Western Animation: The BOTS Master aka: The Botsmaster
As deadly on the mic as they are in a fight, so don't be hatin'.
"It's Laser Time, Boyzz!"
The BOTS Master (1993-1994) was an early 1990s animated sci-fi/action series created by Jean Chalopin and Avi Arad set in the year 2025 about a guy that invents robots. This guy basically invents a multitude of robots, each with their own distinct personality and appearance, skills, and he uses them as his team to take on the evil corporation he used to work for.This show focused on the exploits of Ziv Zulander (no, the name was not coined by Ben Stiller) and his sister Blitzy. Ziv works for the RM Corporation, run by Sir Lewis Leon Paradim. It was responsible for all the technological robotic advancements of that time, partly thanks to Ziv's inventive streak. Life was good for the two siblings, however LLP, as he was referred, decided that being the owner of the wealthiest conglomerate in existence just was not enough, and that ruling the planet was much more in line with what he wanted. He decides to utilize the robotic creations sold by the company to secretly lay the foundation for a coup d'état of the world, and wants everyone in the company on the team. Ziv is obviously shocked at this, and wants no part in it. This in turn, makes him the prime enemy of the entire Corp, and he goes on the lam with his sister, converts his family's old fallout shelter into a secret base, and retools his own group of robots, known as the BOYZZ, to assist in the battle to save the world from RM Corp's sinister schemes.Notable for being one of the few western shows about mecha not coming from Japan. The show was really intended to be Merchandise Driven due to its 3-D gimmick. During each episode's big action scene, someone would shout out "Laser Time!" Signaling the viewer to put on 3-D glasses that you could only get by buying one of the toys. However the toyline failed and became one of the reasons the series didn't last longer.
Badass Adorable: Swang. She took down a small army of greenbots, securitybots, and TANKS, BY HERSELF. And all she did was hop around taking spy pictures. Either that or those bots just suck really bad to be taken down by one robotic hopping bug that didn't even lay a finger on them.
Same with Birden, who caused a small bot army to accidentally destroy each other AND a world leader's private plane simply by flying around haphazardly.
Badass Bookworm: Considering that his main purpose is to provide medical care, Watzon is surprisingly ready to risk his neck to help the rest of the team out. Applies to the rest of the non-combat Boyzz as well, to varying degrees of willingness.
Brainwashed and Crazy: RM Corp is offering free processor upgrades to all owners of the Triple-A bot models without telling their customers that the upgrade will push their bots into this trope as part of their Take Over the World scheme. It's kind of surprising that no one seems to be alerting the media about this since the crazy behavior starts immediately after every individual upgrade rather than waiting for all Triple-As worldwide to be upgraded and activating them all at once.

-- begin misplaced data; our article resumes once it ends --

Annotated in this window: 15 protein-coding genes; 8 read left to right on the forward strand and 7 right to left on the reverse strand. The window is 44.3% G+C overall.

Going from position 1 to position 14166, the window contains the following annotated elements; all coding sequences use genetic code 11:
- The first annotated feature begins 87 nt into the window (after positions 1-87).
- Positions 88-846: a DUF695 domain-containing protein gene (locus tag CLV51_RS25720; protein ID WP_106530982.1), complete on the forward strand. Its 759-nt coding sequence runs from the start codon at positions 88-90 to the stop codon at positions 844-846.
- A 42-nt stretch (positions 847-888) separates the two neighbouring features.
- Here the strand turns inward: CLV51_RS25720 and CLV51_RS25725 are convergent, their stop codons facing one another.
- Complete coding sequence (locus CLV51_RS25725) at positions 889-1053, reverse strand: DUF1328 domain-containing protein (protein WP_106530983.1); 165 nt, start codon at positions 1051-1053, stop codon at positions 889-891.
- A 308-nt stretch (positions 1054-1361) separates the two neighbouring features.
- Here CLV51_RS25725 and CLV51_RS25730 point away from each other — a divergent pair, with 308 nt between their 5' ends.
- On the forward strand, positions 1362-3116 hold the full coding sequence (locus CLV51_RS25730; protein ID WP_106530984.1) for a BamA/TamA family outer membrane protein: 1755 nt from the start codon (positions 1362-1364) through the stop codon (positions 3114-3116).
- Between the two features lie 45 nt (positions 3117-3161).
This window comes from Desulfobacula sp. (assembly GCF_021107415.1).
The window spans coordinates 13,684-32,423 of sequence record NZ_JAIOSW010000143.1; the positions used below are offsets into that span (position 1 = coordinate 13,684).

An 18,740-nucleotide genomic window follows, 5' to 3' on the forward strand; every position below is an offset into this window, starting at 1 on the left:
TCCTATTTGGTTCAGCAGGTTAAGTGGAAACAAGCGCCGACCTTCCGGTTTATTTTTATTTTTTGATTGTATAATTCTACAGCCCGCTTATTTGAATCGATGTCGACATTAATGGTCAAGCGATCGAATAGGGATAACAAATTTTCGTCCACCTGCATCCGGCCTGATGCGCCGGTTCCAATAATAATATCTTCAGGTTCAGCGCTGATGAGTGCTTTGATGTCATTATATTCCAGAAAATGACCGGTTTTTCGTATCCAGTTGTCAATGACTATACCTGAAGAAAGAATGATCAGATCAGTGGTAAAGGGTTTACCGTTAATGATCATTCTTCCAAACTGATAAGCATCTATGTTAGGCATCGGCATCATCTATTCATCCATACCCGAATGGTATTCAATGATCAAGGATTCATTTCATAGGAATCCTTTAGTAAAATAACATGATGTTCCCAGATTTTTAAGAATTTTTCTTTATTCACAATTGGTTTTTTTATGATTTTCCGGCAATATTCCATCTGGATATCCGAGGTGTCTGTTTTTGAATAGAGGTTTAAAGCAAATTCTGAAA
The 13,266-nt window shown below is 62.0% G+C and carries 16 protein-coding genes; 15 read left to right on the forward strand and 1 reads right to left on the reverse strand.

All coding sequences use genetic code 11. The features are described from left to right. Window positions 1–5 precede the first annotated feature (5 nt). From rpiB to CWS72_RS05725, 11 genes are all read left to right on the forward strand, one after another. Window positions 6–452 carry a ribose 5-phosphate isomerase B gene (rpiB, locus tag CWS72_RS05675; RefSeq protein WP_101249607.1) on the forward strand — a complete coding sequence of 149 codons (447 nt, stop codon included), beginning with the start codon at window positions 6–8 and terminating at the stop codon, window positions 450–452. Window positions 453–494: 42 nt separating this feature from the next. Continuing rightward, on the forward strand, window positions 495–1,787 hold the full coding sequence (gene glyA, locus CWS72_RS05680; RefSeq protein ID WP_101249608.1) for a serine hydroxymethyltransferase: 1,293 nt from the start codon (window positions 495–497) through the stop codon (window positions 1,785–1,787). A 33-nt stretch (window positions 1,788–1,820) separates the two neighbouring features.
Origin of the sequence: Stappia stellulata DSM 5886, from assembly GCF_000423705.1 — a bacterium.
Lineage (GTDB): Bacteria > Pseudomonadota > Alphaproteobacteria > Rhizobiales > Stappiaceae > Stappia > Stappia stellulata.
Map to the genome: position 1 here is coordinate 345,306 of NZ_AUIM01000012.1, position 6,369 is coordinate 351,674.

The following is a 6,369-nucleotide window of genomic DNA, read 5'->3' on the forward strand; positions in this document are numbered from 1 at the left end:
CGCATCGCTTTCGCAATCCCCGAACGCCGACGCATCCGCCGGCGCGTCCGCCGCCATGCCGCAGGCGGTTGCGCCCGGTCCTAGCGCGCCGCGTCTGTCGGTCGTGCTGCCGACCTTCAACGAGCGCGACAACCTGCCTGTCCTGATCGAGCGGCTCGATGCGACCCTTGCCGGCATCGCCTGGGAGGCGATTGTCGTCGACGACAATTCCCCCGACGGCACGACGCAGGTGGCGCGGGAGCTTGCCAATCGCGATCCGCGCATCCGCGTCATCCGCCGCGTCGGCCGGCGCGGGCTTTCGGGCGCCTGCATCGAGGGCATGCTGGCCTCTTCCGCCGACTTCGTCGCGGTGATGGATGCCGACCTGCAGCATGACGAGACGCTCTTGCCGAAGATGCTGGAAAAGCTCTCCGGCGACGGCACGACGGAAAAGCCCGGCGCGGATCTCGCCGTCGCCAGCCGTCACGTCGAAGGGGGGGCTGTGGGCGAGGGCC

Bratty Half-Pint: Not Blitzy (who also subverts or averts Scrappy tropes in general), but Kiddie. In fact, it's not totally clear what his purpose is, as he's basically just this trope in Boyzz form.
Combining Mecha: Several - ZZ's car and Twig is the first one we see, followed by the Splitvan and then Jungle Fiver.
Cool Car: ZZ has one that can sprout wings and fly, or transform into a humanoid form. It consists of two parts - the car itself, and Twig, a large humanoid Boyzz who combines with it and provides the mind to drive/fly/move it. Let's also not forget Splitvan, which is several vehicles in one.
Cut Short: The last episode had Ziv exposing RM Corp's plot to the world and being hailed as a hero, while Paradim finally gets his hands on the secret of creating sentient robots of his own, and announces to his underlings that a new day is dawning for RM Corp. And that's where the story ends.
Dating Catwoman: There's a lot of Unresolved Sexual Tension going on between Ziv and Lady Frenzy. It isn't lost on the bots: in one episode, they kidnap her while she's sleeping because they think she'd make the perfect birthday present (he's mortified when he finds out, and she never wakes up to discover what happened).
Distinctive Appearances: The show is made of it - the Boyzz particularly are designed asymmetrically (with the exception of Batz and All Ball), and can be recognized from their silhouettes.
Conversely, while the Boyzz are painted in such a way as to imply that they were built out of spare parts, there's not much explanation or reason (other than this trope) for the RM 'bots to have the varying, often jarring color schemes they do.
Enter Eponymous: The second episode, "Enter the Ninjzz". Flipped for the first episode, "Adios... ZZ".